A lot of well-respected artists are not really big fans of AI Art so far. While some of them have very genuine concerns, others are simply ridiculing it for no obvious reasons. One of the growing concerns is related to copyright ethics. Since AI is generating content for us using trillions of images that are dumped online, we just don’t know whose images they are. The issue goes even deeper when people specify other artists’ art styles in their prompts to emulate similar work. For example, people are recreating the art styles of Miyazaki, Vincent van Gogh or even Frank Miller a lot and taking pride in exhibiting them all over the internet. But then the question is, can art style be copyrighted as intellectual property? No artist can ever stick to a particular style because they both constantly evolve through time. So how can he copyright his style that is ever reshaping? Secondly, the entire post-modern era’s popular culture has thrived on the imitation of the originals to such an extent that at times a copy of a copy of the original work is worth way more than the original. Memes of Mona Lisa’s paintings are more popular than the original painting of Da Vinci among Gen Z and Gen Alpha. It is a fact that Mona Lisa’s painting itself is not real but an imitation of a real person (Lisa Gherardini, a Florentine woman).
“It is no longer a question of imitation, nor duplication, nor even parody. It is a question of substituting the signs of the real for the real.”
Another concern I frequently come across is that AI-generated art is killing the true essence of creativity, hard-earned skills, and respect for the artists. Also, with the further popularity of AI-Art, mediocracy will prevail and at one point most art we will come across on the internet would be looking similar. One good example they quote is WordPress, which nearly destroyed the entire existence of custom-built creative websites. In the pre-WordPress era, most websites had their own unique personalities which are now almost non-existent.
Many others are skeptical about the potential misuse of this technology. Their argument is that humans are generally very good at innovating but really bad at managing it. For them, it’s like giving matchboxes in the hands of monkeys who can potentially destroy the environment and its ecosystem with them. That’s what has been happening throughout our modern history. In the beginning, most innovations look very exciting and promising until they fall into the hands of immature people who misuse them for their own self-interests. Let’s not forget all the profit-mongering capitalists as well whose focus narrows down to creating a business monopoly around such technologies that are supposed to be for the greater good of humanity.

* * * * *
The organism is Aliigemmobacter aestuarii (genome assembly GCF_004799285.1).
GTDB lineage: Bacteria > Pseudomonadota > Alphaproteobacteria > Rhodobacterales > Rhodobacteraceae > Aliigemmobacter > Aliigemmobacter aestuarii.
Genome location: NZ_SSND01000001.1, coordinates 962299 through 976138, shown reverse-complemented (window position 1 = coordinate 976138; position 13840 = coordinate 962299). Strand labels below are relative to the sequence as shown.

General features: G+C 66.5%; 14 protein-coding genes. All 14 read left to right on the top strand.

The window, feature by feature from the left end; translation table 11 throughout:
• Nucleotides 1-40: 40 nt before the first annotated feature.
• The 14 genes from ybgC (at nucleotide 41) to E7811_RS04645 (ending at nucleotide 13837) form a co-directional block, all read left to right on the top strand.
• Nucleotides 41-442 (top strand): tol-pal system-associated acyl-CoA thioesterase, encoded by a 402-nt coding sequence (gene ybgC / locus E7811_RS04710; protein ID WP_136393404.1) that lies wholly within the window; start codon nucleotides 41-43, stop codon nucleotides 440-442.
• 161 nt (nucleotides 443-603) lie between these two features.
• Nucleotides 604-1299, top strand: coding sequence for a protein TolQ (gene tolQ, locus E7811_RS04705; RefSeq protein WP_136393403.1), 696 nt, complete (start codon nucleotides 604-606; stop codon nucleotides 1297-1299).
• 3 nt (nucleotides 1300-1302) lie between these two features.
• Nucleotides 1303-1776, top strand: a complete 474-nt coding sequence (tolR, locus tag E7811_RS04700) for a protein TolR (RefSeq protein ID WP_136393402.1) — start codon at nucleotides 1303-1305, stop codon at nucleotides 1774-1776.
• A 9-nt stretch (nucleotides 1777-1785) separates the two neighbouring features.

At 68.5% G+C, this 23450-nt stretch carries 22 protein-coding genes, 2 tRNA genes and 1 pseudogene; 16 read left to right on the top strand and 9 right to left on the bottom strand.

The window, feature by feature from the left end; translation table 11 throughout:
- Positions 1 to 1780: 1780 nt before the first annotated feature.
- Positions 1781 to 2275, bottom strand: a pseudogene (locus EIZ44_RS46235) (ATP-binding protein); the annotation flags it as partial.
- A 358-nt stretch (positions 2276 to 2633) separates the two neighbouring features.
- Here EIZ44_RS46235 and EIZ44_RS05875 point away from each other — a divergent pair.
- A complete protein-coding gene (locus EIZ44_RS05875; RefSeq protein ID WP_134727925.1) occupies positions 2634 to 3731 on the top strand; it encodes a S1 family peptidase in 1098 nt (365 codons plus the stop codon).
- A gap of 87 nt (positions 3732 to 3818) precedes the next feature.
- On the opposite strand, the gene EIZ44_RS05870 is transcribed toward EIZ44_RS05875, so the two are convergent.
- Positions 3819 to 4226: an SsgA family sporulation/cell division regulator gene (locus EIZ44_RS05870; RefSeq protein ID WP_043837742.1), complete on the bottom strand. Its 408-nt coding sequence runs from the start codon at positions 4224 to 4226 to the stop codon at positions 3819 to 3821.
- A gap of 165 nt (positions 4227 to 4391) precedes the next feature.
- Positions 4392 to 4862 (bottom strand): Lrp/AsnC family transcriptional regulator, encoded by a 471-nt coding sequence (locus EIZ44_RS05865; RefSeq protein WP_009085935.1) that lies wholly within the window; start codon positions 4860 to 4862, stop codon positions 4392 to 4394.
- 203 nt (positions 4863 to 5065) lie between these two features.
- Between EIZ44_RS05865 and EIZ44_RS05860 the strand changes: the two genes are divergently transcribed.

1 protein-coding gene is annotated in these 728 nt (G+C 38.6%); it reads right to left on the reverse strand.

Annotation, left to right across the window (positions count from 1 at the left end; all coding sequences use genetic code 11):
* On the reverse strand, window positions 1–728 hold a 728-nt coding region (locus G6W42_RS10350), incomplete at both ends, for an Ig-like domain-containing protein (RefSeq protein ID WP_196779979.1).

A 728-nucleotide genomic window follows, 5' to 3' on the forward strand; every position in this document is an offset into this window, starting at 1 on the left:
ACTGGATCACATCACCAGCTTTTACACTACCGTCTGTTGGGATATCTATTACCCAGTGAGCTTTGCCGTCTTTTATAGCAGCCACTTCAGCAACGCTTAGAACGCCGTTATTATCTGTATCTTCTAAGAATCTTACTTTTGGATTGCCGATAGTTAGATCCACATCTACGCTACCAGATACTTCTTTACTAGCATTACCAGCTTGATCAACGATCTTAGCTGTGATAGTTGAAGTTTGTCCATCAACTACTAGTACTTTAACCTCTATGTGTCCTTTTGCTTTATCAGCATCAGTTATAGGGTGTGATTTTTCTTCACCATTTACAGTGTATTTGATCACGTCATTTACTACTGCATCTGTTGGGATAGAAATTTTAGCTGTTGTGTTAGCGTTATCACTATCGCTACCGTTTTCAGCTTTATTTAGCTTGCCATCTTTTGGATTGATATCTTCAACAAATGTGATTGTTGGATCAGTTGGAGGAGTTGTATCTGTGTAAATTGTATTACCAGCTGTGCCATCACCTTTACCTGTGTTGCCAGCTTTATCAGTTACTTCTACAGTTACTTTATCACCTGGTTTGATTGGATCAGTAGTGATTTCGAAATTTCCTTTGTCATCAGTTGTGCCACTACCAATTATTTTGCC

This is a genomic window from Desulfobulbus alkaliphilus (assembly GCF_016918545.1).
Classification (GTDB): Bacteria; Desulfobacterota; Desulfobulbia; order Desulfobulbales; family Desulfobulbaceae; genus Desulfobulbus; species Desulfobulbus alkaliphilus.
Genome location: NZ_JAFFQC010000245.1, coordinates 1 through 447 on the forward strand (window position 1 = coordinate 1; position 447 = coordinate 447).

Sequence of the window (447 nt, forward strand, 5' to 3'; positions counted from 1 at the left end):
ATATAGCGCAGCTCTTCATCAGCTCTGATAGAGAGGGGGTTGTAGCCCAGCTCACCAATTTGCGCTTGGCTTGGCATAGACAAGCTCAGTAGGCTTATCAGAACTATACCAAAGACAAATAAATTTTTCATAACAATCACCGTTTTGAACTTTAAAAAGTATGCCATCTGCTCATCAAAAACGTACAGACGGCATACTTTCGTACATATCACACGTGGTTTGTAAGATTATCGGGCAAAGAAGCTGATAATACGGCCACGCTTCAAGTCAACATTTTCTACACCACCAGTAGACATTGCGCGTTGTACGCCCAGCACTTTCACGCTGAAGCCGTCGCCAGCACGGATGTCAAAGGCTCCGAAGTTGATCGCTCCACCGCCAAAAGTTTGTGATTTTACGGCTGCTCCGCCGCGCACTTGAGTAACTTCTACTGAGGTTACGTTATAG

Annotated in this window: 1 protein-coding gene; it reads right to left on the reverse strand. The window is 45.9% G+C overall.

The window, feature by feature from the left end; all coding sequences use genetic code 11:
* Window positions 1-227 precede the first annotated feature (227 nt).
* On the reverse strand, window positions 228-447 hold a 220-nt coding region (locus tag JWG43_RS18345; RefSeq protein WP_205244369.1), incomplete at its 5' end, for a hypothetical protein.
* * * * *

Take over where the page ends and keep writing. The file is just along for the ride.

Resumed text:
But Michio Kaku, a renowned theoretical physicist, futurist, and popularizer of science has an interesting take on the story of innovation and our relation to it. According to Kaku, technology is one-way traffic that goes only forward. For a technology or innovation to become useful and accessible, it goes through various phases. During these phases, mistakes are made that result in a lot of skepticism and criticism. It’s always the rich who pour in their investment to improve the technology and for a fair reason of recovering their investment and making a profit along the way, they make sure that the initial and prime beneficiaries of their innovation are the rich and well-off but obviously not limited to them. And then comes the phase when eventually that innovation and technology reach to masses. He quotes the interesting example of auto-mobiles that in their early days were a luxury for the elites only, but gradually became useful for cargo and logistic purposes and eventually reached to the masses. A century and a half later when we are witnessing self-driven cars, humans have not stopped walking. Did they?
I agree with Kaku on this and believe that it should not be the technology or innovation to be blamed but our own human behavior. Our creativity is only limited by how we can think through technology. Yes, we will see a lot of misuse of AI Art too in the beginning but along the way, we can learn what good it holds for human society. Just as photography could not kill the value of hand-made art and VFX technology could not end the career of filmmakers, similarly, AI-Art can not deprive the artists of their jobs and livelihood. The potential of human creativity is far way superior to any machine. I am hopeful for a time when AI will make human collaboration possible in real time and in a virtual world where we create things together. Things that are far beyond the 2D images, things that are immersive and require our conscious indulgence in the making rather than simply pouring in a few words and passively waiting for the results.
David Holz, the founder of Midjourney says we do not need to fear AI-Art and should rather take it as an opportunity. Just like any other technology, it may have its shortcomings but together we can improve it and also enable ourselves along the way to do wonders with it.